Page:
Many people demonize credit card companies and see them as pure evil caring solely about money. But treating them as any other business may be a much more pragmatic approach. Who has a real control of a business? Right, an ideal customer that is not supposed to leave.

What credit card consumer is ideal

The trick is that it doesn’t matter that much whether you pay interest or not. Banks like predictable and riskless borrowers. They make profit not only from your interest payments but from every credit card transaction. For example, there is a transaction fee paid by all merchants for the privilege to accept credit cards.

So the ideal client is the one who always pays their balance in full and on time.

And, yes, the one who regularly puts significant spending on their credit card. If you spend, let’s say, $2,000 a month and always pay off your balance in full and on time for many years, then you look ideal to a bank.

How you may benefit from being an ideal client

There are different situations when you need to negotiate with your bank. For example, you may want to settle your debt or get lower rates. And it may be complicated to persuade the bank to meet your needs. However, everything changes when you are an ideal client. All companies care about their ideal clients, and banks are not the exception.

All you need to do is to call your bank and simply ask them for what you want. Of course, your requests may hardly concern debt, otherwise you would not be that ideal. But some accidental troubles like late payments or similar things may be resolved to your advantage. Just remember that occasional means once per year or two.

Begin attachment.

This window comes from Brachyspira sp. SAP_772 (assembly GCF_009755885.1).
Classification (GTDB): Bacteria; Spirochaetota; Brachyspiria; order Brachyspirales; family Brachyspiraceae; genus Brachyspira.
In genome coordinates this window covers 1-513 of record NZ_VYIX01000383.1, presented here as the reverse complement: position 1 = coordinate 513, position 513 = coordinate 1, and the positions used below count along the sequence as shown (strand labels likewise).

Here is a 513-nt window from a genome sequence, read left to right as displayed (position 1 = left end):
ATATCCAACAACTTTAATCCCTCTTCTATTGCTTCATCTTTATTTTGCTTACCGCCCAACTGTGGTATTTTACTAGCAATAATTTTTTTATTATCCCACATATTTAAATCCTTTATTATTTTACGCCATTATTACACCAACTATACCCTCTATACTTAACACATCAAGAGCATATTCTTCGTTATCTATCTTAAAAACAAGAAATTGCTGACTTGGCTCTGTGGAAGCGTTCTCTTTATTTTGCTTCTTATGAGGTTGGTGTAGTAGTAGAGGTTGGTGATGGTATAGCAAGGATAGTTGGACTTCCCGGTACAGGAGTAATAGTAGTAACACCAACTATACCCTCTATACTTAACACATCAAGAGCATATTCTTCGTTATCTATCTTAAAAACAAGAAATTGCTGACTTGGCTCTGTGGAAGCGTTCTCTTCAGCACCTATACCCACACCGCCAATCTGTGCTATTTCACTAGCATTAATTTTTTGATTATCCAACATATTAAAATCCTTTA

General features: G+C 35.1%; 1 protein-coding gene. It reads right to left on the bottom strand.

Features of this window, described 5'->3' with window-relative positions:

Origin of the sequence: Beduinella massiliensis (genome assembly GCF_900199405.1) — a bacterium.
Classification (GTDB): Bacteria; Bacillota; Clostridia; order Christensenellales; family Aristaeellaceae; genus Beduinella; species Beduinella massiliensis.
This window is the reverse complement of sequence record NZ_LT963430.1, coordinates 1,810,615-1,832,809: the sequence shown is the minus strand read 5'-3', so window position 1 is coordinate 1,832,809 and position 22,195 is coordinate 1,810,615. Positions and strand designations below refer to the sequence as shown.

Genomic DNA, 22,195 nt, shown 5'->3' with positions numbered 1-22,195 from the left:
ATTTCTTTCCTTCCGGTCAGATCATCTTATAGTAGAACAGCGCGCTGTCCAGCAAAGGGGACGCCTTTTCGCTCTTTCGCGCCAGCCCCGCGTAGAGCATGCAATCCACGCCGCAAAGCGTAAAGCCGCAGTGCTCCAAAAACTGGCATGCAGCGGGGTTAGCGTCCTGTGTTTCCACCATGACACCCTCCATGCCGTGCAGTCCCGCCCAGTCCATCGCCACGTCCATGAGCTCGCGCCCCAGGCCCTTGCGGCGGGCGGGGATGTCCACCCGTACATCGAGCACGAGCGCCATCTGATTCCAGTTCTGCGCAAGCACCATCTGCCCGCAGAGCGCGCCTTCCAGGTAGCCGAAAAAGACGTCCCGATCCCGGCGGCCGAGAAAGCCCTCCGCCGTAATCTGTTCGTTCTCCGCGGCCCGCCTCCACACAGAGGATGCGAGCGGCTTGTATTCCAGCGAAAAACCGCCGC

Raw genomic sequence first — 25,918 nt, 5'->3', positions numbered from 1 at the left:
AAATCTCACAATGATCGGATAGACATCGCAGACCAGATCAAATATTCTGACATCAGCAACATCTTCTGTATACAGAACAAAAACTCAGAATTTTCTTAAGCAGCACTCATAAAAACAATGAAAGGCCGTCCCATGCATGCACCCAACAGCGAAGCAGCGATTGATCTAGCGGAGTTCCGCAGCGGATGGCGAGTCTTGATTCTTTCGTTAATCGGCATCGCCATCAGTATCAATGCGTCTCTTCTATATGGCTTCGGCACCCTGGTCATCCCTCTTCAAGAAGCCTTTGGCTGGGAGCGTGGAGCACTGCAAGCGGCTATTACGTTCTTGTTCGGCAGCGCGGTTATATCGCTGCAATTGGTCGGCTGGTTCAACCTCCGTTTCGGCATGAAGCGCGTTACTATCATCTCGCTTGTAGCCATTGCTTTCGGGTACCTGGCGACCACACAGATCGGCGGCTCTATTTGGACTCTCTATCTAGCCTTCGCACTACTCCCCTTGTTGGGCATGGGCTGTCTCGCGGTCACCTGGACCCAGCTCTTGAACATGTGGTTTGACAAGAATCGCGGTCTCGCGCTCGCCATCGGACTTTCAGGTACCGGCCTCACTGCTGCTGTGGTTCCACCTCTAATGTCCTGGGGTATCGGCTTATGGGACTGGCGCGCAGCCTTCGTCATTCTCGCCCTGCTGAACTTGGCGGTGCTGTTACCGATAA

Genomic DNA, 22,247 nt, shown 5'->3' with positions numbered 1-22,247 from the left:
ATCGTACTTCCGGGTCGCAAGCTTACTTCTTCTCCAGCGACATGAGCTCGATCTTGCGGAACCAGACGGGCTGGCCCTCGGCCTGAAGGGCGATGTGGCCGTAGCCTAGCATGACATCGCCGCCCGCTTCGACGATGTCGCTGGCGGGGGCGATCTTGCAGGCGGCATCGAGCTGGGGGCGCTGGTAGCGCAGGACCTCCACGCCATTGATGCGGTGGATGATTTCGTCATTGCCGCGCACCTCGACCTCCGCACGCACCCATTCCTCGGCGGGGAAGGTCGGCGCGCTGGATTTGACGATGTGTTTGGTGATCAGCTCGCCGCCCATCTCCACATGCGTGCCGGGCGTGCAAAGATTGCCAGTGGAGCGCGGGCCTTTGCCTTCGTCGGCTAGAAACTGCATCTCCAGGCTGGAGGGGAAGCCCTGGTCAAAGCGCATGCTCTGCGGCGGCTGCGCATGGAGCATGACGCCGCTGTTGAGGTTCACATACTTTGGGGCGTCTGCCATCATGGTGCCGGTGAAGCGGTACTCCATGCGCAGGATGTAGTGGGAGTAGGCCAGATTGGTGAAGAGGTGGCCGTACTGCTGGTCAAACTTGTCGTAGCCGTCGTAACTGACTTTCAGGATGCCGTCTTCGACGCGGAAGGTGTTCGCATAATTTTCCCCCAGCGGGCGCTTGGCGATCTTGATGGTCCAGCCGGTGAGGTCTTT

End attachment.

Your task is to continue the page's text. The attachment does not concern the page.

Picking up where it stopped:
Be aware that sometimes your needs won’t be fulfilled on the first request. Keep asking. Another rep or a supervisor may turn out to be more loyal. Just find the nerve to call and ask for what you want.

What if that ideal credit card consumer is not you

If being ideal is not your way, then be creative, and it still may work for you. There are always alternative opportunities for any financial situation:

  • If you’ve filed for bankruptcy, consider it a process with particular phases, not just a financial fiasco. Each phase has its own opportunities for recovery. Read our manual on life after bankruptcy.
  • If you have a charge-off or debt collection, find available credit cards and start rebuilding your credit on the spot.
  • If you simply carry a balance on your credit card and are tired of high interest payments, then balance transfers may come in handy. You have many zero interest options with additional perks, especially, if you credit score is good to excellent.

Credit card companies, like any other business, care about their profit. They cannot meet all your needs, but they definitely want to keep their ideal clients.